Ann Hart Marquis-Abstract 2

Abstract 2, mixed media on canvas, 14 x 18 inches, 2015. ©Ann Hart Marquis

I worked on stretched canvas and watercolor paper. The paintings above and below are on stretched canvas. They both developed rather quickly, in about 1½ hours. They may be finished, but I never know when a painting is done until I have lived with it for a while.

Ann Hart Marquis-Abstract 1

Abstract 1, mixed media on canvas, 14 x 18 inches, 2015. ©Ann Hart Marquis

They seem a little busy to me. What do you think?

Under-Layer Painting

The concept of layers is something that I often think about. For example, people have many layers.  We are complicated. It is what makes us unique and interesting. Layers give each person their own individuality. I also like to think about the layers in my paintings which gives them more depth. I paint landscapes and when I think about them, I focus on the layers such as the earth, hills, rocks, trees and sky. It’s all these layers that give a landscape character and a story.

Under-Layer Painting

It always takes time to build layers regardless of where they originate. In painting, I like to begin with a particular color all over my white canvas. That layer will influence an added layer either directly or indirectly. I frequently can let the under-layer influence the color on top of it or I can let it actually come through the paint.

If I use a blue green tint for the sky, I may use that color other places in the painting, frequently covering most of it with more color. My paintings proceed in this manner.

I take time with my paintings, building up the layers allowing the colors to interact with each other. It gives the work depth and makes it unique. The underlying layers have a chance to come through and influence the scene.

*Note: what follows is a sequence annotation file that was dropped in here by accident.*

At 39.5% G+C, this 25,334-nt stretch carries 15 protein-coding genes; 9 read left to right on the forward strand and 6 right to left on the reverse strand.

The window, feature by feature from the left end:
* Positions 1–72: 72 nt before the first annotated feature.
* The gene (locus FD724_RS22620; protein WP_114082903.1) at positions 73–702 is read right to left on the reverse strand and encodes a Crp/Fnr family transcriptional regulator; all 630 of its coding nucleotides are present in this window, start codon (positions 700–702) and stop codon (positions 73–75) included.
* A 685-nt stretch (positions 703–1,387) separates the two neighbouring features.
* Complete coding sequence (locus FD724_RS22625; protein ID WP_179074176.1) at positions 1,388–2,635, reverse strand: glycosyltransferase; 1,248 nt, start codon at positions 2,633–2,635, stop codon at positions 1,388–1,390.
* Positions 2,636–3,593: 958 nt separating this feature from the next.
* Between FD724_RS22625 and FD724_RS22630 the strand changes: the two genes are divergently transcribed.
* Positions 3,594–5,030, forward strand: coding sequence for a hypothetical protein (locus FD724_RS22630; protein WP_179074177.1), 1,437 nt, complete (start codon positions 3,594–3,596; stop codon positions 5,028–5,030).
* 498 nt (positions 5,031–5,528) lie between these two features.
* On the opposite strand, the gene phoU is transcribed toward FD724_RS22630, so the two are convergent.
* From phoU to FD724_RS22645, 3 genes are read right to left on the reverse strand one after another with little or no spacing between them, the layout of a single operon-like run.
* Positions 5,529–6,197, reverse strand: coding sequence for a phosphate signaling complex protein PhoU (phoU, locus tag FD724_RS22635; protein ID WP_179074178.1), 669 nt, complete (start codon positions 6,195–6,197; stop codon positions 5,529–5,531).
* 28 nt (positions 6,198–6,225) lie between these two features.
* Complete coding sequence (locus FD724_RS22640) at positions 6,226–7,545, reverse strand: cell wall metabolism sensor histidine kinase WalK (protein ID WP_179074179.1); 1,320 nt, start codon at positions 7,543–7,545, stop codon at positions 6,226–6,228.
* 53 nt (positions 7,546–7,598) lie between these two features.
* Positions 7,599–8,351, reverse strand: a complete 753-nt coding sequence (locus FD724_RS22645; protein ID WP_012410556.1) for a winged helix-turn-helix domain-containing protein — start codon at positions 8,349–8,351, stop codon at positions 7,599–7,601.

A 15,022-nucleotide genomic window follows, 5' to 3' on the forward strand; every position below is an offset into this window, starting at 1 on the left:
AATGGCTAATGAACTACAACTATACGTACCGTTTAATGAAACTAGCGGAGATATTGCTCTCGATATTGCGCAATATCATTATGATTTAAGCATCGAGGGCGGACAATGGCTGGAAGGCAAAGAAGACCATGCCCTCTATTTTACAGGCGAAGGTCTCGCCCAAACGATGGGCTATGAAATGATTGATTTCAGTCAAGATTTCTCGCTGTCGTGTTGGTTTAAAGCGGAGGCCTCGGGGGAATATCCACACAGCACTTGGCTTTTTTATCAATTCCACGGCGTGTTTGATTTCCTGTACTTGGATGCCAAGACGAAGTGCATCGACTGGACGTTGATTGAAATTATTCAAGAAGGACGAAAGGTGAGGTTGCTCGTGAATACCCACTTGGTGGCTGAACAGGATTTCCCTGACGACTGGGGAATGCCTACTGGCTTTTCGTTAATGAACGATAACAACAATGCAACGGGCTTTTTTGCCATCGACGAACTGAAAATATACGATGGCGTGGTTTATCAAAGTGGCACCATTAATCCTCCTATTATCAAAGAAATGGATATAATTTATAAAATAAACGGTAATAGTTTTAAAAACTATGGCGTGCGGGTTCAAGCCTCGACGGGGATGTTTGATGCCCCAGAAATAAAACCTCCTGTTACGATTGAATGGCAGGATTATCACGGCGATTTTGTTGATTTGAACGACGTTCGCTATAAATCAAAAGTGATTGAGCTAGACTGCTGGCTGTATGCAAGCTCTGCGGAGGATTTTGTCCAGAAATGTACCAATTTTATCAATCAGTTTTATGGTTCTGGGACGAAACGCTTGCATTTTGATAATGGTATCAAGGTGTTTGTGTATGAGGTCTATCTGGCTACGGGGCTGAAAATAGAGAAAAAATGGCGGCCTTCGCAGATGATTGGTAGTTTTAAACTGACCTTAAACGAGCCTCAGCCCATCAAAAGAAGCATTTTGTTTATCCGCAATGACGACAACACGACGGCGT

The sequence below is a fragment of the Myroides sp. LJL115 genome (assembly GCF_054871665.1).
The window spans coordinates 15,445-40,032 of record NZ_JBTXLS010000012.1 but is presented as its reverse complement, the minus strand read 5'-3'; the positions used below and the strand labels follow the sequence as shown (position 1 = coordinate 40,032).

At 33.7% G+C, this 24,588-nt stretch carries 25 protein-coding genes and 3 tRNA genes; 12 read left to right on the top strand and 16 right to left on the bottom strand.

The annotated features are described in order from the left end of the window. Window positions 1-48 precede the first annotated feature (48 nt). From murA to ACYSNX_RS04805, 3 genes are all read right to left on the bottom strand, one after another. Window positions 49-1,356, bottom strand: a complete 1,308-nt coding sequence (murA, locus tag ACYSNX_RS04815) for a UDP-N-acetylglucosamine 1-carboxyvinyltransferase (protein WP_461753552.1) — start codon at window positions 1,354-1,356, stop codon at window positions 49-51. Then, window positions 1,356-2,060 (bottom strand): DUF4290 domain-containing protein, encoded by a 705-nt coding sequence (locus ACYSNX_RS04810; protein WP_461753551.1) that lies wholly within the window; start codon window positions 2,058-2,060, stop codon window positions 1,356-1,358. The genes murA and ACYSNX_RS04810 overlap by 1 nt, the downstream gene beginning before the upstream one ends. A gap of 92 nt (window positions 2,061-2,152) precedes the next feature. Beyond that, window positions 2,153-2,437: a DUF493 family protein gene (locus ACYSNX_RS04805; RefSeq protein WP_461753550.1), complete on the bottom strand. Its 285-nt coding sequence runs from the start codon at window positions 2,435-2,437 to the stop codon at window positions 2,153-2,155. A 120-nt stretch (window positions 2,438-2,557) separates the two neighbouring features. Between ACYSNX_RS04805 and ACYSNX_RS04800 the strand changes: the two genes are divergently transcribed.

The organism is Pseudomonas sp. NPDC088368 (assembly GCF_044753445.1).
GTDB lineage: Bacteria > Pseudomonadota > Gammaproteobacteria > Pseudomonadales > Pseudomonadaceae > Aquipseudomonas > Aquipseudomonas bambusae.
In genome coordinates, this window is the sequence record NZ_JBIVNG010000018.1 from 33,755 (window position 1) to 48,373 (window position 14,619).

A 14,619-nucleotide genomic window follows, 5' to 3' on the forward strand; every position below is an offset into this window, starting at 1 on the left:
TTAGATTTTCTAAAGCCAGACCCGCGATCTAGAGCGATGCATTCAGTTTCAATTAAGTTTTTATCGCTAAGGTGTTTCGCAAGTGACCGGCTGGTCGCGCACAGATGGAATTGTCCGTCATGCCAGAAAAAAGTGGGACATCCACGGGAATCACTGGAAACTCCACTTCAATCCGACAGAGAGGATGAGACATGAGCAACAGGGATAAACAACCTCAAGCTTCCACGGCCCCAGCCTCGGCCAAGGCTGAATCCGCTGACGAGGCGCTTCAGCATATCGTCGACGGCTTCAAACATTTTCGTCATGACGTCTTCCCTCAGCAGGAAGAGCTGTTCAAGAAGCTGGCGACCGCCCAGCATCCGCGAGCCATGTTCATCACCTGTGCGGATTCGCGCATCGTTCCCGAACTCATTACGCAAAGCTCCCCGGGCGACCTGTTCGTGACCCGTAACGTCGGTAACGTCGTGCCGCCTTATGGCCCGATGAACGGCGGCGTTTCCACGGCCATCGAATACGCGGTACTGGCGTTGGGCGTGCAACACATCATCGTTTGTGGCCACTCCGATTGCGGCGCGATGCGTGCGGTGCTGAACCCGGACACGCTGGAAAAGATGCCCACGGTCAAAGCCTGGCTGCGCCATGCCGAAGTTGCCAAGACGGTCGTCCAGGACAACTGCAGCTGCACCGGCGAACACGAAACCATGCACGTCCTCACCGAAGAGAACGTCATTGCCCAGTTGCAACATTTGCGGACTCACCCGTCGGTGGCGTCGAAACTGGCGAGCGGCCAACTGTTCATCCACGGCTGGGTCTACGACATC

By using the back-end of my brush, I can scratch out one layer to reveal another. These are like the scars in the painting which also tell a story. Or I can incorporate charcoal into an area and then use paint to set it, adding interesting darks to the composition.

Ann Hart Marquis-Vie Une Reve-under-layer painting

Vie-un Rêve (Life-a Dream), acrylic on canvas, 14 x 14 x 1.5, 2012. ©Ann Hart Marquis

My painting,  Vie-un Rêve, is an example of using many layers. It would be very difficult for me to recreate this painting because the individual layers make the painting and help to tell a story.

Limited Palette With Red, Blue and Yellow

Sometimes when we first learn to paint, it is suggested that we use a limited palette of three primary colors—red, yellow and blue. Some teachers think that limiting oneself to just a few colors teaches us how to mix colors correctly, see value and temperature, and encourages thought and planning in our color choices.

Besides making it easier to learn about color temperatures, using a limited color palette offers more color harmony, the ability to make grays without the muddiness and less confusion because of fewer color choices. I have painted with a limited palette before and I have always liked the feeling of just using a few colors.